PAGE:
## Abstract

Researchers want to know whether the change in an explanatory variable *X* affects the change in a response variable *Y* (i.e., *X* causes *Y*). In practice, there can be two causal paths from *X* to *Y*, the path through a mediating variable *M* (indirect effect) and the path not through *M* (direct effect). The parameter estimation and hypothesis testing can be performed by a regression-based mediation model. It is already known that randomization of *X* is not enough for unbiased estimation, and the bias due to an unobserved variable has been discussed in literature but often overlooked. In this article, we first review the challenge under a simple mediation model, then we provide a formula for the exact bias due to an unobserved precursor variable *W*, the variable which potentially causes the changes in *X*, *M*, and/or *Y*. We present simulation studies to demonstrate the impact of an unobserved precursor variable on hypothesis testing for indirect effect and direct effect. The simulation results show that the inflation of type I error is serious particularly in a large sample study. To numerically demonstrate the formula of the exact bias, a popular data set published in a journal of statistics education is revisited, and we quantify why the conclusion of data analysis can be different before and after accounting for the precursor variable. The result shall remind the importance of a precursor variable in mediation analysis.

## Introduction

In educational and behavioral research or related areas, researchers often want to answer a scientific question whether the change in *X* affects the change in *Y* (i.e., a causal relationship from *X* to *Y*). In this case, *X* is referred to as the explanatory variable (or independent variable), and *Y* is referred as the response variable (dependent variable or outcome variable). In this article, *X* is a Bernoulli random variable (one or zero), a discrete random variable, or a continuous random variable, and *Y* is a continuous random variable. The causal relationship is often denoted by \(X \rightarrow Y\), and the direction of arrow matters. If a researcher controls the change in *X*, it is called an experimental study. Otherwise, it is called an observational study. Caveats and challenges of causal inference through an observational study have been widely discussed in various disciplinary areas (Glass et al. 2013; Kang 2014; Rohrer 2018; Adams et al. 2019).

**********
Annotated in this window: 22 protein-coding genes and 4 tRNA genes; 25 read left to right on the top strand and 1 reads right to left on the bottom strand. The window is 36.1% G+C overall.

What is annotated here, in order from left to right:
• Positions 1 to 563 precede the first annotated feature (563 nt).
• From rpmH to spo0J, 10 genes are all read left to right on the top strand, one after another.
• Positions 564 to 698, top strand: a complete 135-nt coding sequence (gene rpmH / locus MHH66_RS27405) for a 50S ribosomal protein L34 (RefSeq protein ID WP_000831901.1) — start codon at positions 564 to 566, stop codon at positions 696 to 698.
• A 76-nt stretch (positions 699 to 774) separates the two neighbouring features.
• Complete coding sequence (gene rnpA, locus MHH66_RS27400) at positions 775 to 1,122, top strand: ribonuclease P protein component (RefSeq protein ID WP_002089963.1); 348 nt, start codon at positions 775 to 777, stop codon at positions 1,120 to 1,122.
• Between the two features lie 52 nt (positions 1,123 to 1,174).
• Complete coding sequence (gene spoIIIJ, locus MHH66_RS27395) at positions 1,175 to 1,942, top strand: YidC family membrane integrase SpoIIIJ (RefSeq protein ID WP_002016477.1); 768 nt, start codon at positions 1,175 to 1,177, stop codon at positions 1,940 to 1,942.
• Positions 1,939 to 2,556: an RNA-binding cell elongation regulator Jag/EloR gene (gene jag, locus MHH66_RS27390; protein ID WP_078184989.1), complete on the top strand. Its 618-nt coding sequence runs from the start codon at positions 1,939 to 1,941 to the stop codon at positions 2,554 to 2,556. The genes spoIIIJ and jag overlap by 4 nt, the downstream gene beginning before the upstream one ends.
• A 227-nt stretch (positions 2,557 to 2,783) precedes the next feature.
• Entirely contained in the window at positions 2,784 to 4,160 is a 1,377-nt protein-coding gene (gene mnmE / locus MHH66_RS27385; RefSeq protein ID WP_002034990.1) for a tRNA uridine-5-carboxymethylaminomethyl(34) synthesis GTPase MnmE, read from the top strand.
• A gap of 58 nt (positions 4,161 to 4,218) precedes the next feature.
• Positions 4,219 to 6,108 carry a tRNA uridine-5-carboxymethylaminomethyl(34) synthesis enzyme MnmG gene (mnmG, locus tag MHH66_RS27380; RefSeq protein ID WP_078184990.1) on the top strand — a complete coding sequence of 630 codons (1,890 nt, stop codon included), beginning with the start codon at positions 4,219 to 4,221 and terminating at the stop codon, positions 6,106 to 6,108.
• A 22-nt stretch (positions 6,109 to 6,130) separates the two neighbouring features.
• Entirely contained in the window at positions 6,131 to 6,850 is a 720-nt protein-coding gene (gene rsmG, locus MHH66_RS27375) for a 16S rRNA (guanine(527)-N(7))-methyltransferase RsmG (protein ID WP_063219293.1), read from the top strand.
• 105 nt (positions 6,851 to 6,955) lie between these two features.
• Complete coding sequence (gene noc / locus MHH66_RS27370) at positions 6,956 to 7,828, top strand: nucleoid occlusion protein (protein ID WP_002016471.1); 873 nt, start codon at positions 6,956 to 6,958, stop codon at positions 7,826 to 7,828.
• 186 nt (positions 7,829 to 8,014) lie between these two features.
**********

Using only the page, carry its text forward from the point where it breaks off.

In mediation analysis (Baron and Kenny 1986; Hayes 2013), suppose there are two causal paths from *X* to *Y*. The first path is \(X \rightarrow M \rightarrow Y\), and *M* is referred to as the mediating variable (mediator or intermediate variable). The second path is \(X \rightarrow Y\) not through *M*. This mediation model is graphically illustrated in Fig. 1, and it is the simplest mediation model presented by Hayes (2013) which is highly cited (more than 22,000 as of now) by many researchers. The first path is often referred to as the indirect effect, and the second path is often referred to as the direct effect. Hayes (2013) presented more complex mediation models than the one shown in Fig. 1.

Since Hayes (2013) developed the PROCESS macro in the statistical software SPSS, many researchers in social science have applied to prove complex causal paths, and the mediation models are still popular (Caniëls 2019; Garcia et al. 2018; Seli et al. 2017; Zhang et al. 2019; Emery et al. 2019; Zhu et al. 2019; Villaluz and Hechanova 2018; Manuti and Giancaspro 2019). Some of these studies were observational, and some were experimental. For instance, Zhang et al. (2019) asked subjects to report their values of two explanatory variables (workplace ostracism and leader-member exchange), and Seli et al. (2017) randomly assigned subjects to either an experimental group (manipulating motivation) or a control group (no motivation). The term “mediation” has an implicit direction of relationship, and many researchers used the mediation model (or a more complex mediation model) based on data collected in an observational study (i.e., no randomization of *X*). Even though many researchers have conducted observational studies, the direction of a causal relationship has been justified by a common sense or an acceptable theory.